High school athletes will be sweating it out across Lorain County as students grind away participating in fall sports but, because of the elevated temperatures, they’ll be making some modifications to games and practices.
Clearview Athletic Director Mike Collier said the varsity volleyball triple header planned Tuesday night at Firelands High School was relocated to the Sheffield Township school because Firelands closed because of heat.
“We’re fortunate enough that our gym has air conditioning,” he said. “So we can host the triple-header. But the priority is always keeping our kids safe so for outdoor sports like football we want people practicing in smaller segments between breaks and making sure everyone’s having enough water.”
Collier said sports involving equipment, like football, also will go with lighter equipment, such as just helmets to try and keep down on the extra weight that comes with pads.
Sheffield-Sheffield Lake Athletic Director Dick Kershbaum said the school district also has an air-conditioned gym so volleyball practice will be able to go off without a hitch but football players will be going with less padding to try and keep away the heat.
“When it comes to cross country, they already do a lot with monitoring the weather conditions because they spend so much time outside that they’re on top of it,” he said. “They also practice on the French Creek trail and there’s a lot of shade through there to take breaks and there’s also a water station.”
In Lorain, athletic director Bryan Koury said because of the high temperatures and humidity expected Tuesday and today, coaches should be watching students who say they are thirsty closely and everyone should be monitored to make sure they’re having enough to drink.
In an email sent to coaches, Koury said student athletes should be given breaks every 15 minutes or so and practice uniforms should be modified to just helmets, shirts and shorts for football and short-sleeve shirts for volleyball players and soccer goalies.
“Please do your best to educate your athletes,” he said. “Fluid intake does not stop after practice. Hydration begins in the evening at home. They should keep drinking even if they are not thirsty. Ask them questions such as, “Does your urine look like lemonade or apple juice?” If they are properly hydrated then it should be lighter.”
The Lorain school district also had to cancel its varsity and junior varsity volleyball games against Shaw High School due to the eastside district being called off because of elevated temperatures.
Nearby Keystone School’s sports teams mitigated the heat with water and relocating practices, according to Superintendent Dan White. White said both high school boys and girls golf teams still competed Tuesday night, but coaches provided additional water, on top of asking athletes to bring their own water. And, high school football and soccer teams moved their practices from the outdoor fields to the inside fitness room.
At North Ridgeville High School, football, cheerleading and marching band practices were moved inside Tuesday evening to keep students out of the sweltering temperatures.
Varsity cheerleading coach Anne Proszek brought the freshman, junior varsity and varsity teams into the high school’s auxiliary gym, rather than have the girls practice routines on the track as usual.
“I did see that some schools were closing due to the heat and of course the afternoon is the hottest part of the day and I was thinking the temperatures were almost reaching dangerous levels,” she said. “And I thought for the kids’ safety and even for practice to be successful, we should be indoors if we could.”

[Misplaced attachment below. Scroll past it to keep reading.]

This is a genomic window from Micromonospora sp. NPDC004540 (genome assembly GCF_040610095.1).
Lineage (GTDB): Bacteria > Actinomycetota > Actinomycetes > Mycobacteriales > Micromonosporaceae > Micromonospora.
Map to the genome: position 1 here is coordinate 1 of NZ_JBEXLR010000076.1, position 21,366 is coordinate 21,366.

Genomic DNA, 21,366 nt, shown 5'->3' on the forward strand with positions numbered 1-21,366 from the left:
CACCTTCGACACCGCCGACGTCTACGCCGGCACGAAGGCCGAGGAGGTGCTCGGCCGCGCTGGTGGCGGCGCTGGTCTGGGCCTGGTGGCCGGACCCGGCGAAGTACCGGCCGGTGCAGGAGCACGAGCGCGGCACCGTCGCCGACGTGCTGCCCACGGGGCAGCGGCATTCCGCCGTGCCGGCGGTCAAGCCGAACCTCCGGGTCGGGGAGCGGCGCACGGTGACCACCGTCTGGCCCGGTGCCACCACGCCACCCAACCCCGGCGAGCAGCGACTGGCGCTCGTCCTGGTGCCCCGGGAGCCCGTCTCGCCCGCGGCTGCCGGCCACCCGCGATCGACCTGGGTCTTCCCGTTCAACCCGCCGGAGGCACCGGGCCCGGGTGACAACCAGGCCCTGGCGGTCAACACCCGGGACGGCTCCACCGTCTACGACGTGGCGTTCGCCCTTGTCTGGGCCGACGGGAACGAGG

Proszek said this is the first time the teams have opted to practice inside this year, and said in the future practice locations would be determined case by case depending on temperatures.
All three teams practiced together in the gym, taking the time indoors to prepare for a pep rally and mini cheer camp. Co-captain senior Lauren Piper, 17, was thankful the practice was moved inside.
“I’m kind of happy we decided to make the change because if it was outside I think it would have been miserable for everyone and probably not even the safest,” she said.
The biggest downside working in the gym, Piper said, was that the girls would have a harder time practicing routines without the track or football field to line up on.
“We aren’t going to be able to have as accurate of formations in here,” she said. “That’s going to affect us when we go to game day because we aren’t going to be able to set up properly in here and take that straight to the game, whereas out there we would already know exactly what yardage lines are on and everything.”
Down the hall, the marching band stayed inside for the majority of its practice, according to director Hailey Bryson. Students did venture on field for the last half-hour of their two-hour block to practice drills, but took frequent breaks between sets.
“We had lot and lots of water and for our students we have a (cooler) of water,” she said. “And we actually had a really awesome parent drop off coolers and coolers of water … so even if the kids didn’t have a water bottle (with them) they had a bottle in their hands.”
In the Academic Center, the school’s football teams also opted to work indoors — for students’ safety and maybe to get a leg up on the competition Friday night, head coach Luke Durbin said.
“We’re smart with how we practice and we always got plenty of water and stuff like that,” he said. “But when we play a game on Friday, I thought the most important thing was (to) come inside, stay a little bit cool, save our legs instead of drilling them outside in this heat for two hours, so we’ve got maybe a little extra energy Friday.”